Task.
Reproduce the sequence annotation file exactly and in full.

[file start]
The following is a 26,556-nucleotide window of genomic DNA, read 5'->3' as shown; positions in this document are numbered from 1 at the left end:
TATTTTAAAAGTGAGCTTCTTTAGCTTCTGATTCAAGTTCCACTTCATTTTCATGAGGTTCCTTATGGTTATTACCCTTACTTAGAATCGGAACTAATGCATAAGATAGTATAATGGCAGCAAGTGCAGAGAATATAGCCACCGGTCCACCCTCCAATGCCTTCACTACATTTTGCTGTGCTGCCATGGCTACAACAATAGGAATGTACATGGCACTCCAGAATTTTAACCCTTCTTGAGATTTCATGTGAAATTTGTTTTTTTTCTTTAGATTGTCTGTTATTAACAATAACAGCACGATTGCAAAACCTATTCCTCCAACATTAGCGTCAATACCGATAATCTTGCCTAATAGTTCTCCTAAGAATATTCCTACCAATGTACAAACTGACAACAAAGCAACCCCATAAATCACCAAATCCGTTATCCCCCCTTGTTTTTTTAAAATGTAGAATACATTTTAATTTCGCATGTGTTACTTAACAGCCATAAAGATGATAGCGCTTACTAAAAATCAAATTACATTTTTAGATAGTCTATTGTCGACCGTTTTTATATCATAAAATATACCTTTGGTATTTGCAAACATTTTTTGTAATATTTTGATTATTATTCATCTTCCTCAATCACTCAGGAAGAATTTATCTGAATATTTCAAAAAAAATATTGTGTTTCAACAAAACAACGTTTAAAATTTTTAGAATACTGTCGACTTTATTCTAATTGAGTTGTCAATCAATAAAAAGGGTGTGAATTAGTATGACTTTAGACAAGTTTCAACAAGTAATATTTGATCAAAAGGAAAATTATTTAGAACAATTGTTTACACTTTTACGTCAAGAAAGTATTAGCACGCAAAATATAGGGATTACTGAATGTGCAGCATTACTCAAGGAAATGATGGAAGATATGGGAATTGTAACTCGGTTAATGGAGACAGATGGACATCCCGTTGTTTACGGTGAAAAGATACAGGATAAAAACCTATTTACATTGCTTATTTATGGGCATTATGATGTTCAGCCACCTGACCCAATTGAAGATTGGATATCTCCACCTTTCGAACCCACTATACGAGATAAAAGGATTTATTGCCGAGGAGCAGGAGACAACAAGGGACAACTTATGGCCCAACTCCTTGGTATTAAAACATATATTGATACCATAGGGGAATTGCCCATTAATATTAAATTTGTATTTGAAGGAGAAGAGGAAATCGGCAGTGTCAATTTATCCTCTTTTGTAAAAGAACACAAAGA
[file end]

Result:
The following is a 26,556-nucleotide window of genomic DNA, read 5'->3' as shown; positions in this document are numbered from 1 at the left end:
TATTTTAAAAGTGAGCTTCTTTAGCTTCTGATTCAAGTTCCACTTCATTTTCATGAGGTTCCTTATGGTTATTACCCTTACTTAGAATCGGAACTAATGCATAAGATAGTATAATGGCAGCAAGTGCAGAGAATATAGCCACCGGTCCACCCTCCAATGCCTTCACTACATTTTGCTGTGCTGCCATGGCTACAACAATAGGAATGTACATGGCACTCCAGAATTTTAACCCTTCTTGAGATTTCATGTGAAATTTGTTTTTTTTCTTTAGATTGTCTGTTATTAACAATAACAGCACGATTGCAAAACCTATTCCTCCAACATTAGCGTCAATACCGATAATCTTGCCTAATAGTTCTCCTAAGAATATTCCTACCAATGTACAAACTGACAACAAAGCAACCCCATAAATCACCAAATCCGTTATCCCCCCTTGTTTTTTTAAAATGTAGAATACATTTTAATTTCGCATGTGTTACTTAACAGCCATAAAGATGATAGCGCTTACTAAAAATCAAATTACATTTTTAGATAGTCTATTGTCGACCGTTTTTATATCATAAAATATACCTTTGGTATTTGCAAACATTTTTTGTAATATTTTGATTATTATTCATCTTCCTCAATCACTCAGGAAGAATTTATCTGAATATTTCAAAAAAAATATTGTGTTTCAACAAAACAACGTTTAAAATTTTTAGAATACTGTCGACTTTATTCTAATTGAGTTGTCAATCAATAAAAAGGGTGTGAATTAGTATGACTTTAGACAAGTTTCAACAAGTAATATTTGATCAAAAGGAAAATTATTTAGAACAATTGTTTACACTTTTACGTCAAGAAAGTATTAGCACGCAAAATATAGGGATTACTGAATGTGCAGCATTACTCAAGGAAATGATGGAAGATATGGGAATTGTAACTCGGTTAATGGAGACAGATGGACATCCCGTTGTTTACGGTGAAAAGATACAGGATAAAAACCTATTTACATTGCTTATTTATGGGCATTATGATGTTCAGCCACCTGACCCAATTGAAGATTGGATATCTCCACCTTTCGAACCCACTATACGAGATAAAAGGATTTATTGCCGAGGAGCAGGAGACAACAAGGGACAACTTATGGCCCAACTCCTTGGTATTAAAACATATATTGATACCATAGGGGAATTGCCCATTAATATTAAATTTGTATTTGAAGGAGAAGAGGAAATCGGCAGTGTCAATTTATCCTCTTTTGTAAAAGAACACAAAGA